There was much civilian activity in the area; woodcutters moved far inland with ox carts and fishermen covered the waterways. Theoretically, night movement was forbidden but this was rarely policed along Route 15 and never policed on the water. Many fishermen worked at night and it was impossible to tell a Viet Cong sampan from an innocent one. Because of the impracticalities of enforcing the night curfew, the area was not a free-fire zone and fire could not be opened unless direct physical contact occurred with the Viet Cong. This situation was of tremendous assistance to the Viet Cong.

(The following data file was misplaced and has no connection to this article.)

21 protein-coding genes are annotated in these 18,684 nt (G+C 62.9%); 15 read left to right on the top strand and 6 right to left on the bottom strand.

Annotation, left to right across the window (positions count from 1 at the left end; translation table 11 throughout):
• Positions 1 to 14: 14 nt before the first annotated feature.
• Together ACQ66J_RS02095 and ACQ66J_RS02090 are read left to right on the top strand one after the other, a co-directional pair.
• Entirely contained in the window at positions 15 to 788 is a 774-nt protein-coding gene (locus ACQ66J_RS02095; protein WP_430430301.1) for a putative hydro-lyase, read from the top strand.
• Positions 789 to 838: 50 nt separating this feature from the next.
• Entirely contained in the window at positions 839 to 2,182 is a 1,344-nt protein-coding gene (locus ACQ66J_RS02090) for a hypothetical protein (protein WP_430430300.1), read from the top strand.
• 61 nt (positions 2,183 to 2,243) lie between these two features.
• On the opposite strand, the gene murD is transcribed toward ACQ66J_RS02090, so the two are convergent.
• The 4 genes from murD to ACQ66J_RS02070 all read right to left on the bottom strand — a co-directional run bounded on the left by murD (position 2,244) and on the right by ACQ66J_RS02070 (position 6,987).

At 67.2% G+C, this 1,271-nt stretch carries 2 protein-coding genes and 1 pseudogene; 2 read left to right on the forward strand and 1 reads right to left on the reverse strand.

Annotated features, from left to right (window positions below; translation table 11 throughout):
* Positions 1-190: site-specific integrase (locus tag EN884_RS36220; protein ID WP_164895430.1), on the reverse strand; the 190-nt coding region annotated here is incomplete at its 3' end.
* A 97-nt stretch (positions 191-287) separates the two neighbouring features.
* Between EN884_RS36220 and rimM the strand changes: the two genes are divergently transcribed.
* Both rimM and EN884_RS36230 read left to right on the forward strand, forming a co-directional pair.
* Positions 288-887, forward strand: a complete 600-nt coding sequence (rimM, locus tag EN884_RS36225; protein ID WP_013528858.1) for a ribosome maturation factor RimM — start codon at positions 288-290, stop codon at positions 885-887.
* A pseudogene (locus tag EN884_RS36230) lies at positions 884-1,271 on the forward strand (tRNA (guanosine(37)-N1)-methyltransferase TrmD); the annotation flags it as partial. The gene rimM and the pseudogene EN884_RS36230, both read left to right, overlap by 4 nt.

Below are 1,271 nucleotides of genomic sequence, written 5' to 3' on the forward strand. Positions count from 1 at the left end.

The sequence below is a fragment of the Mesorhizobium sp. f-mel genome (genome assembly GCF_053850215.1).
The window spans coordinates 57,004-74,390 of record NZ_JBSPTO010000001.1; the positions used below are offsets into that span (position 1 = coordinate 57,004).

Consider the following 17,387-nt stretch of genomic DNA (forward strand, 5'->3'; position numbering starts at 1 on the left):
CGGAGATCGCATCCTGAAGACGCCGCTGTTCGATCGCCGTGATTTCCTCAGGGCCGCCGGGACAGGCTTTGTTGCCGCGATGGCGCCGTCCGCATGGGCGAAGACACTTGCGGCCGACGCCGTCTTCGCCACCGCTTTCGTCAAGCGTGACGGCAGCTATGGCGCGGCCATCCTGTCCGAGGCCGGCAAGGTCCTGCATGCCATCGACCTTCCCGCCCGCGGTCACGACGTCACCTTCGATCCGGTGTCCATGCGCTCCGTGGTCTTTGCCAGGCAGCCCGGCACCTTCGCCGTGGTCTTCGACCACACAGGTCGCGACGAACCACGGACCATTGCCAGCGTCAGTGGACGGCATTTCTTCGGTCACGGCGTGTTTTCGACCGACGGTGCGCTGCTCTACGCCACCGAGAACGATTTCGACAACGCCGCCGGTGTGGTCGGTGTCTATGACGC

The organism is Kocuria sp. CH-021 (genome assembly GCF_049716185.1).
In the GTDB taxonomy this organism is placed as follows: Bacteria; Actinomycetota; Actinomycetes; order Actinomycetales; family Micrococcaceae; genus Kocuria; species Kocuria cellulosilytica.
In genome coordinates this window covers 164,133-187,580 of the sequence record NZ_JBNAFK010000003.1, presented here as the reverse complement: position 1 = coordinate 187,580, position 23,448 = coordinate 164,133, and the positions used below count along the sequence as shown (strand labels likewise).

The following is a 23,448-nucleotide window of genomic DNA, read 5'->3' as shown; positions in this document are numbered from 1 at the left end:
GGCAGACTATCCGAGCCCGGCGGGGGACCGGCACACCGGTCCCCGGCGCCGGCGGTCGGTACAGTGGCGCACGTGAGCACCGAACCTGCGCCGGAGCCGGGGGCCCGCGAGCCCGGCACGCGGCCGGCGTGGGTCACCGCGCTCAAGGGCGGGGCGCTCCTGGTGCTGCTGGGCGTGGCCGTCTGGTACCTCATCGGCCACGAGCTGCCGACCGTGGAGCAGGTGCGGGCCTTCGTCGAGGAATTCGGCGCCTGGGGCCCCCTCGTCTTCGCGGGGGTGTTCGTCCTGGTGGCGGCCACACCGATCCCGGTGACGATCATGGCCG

In September 1966 Brigadier O. D. Jackson, the Commander, 1 Australian Task Force, indicated that 5 RAR would be required to clear Long Son Island, later in the year. In October 5 RAR conducted Operations CANBERRA, ROBIN and QUEANBEYAN in the area along Route 15 and in the Nui Thi Vai hills nearby; and, as a result, came to know the whole area quite well. During Operation ROBIN, A Company (Major P. Cole) established a company base 800 metres east of Phuoc Hoa village and a study was made of the village layout in case it might be required later. Documents captured during Operation QUEANBEYAN, together with information from other sources, confirmed that Phuoc Hoa village, despite having an ARVN Popular Force Company located in it, was the centre of Viet Cong activity in the area. 1 Australian Task Force therefore directed that 5 RAR would cordon and search Phuoc Hoa village (Operation YASS) immediately before it carried out the operation to clear Long Son Island (Operation HAYMAN). Some troops could then be located in Phuoc Hoa village to block any movement of Viet Cong from Long Son Island to the village during Operation HAYMAN.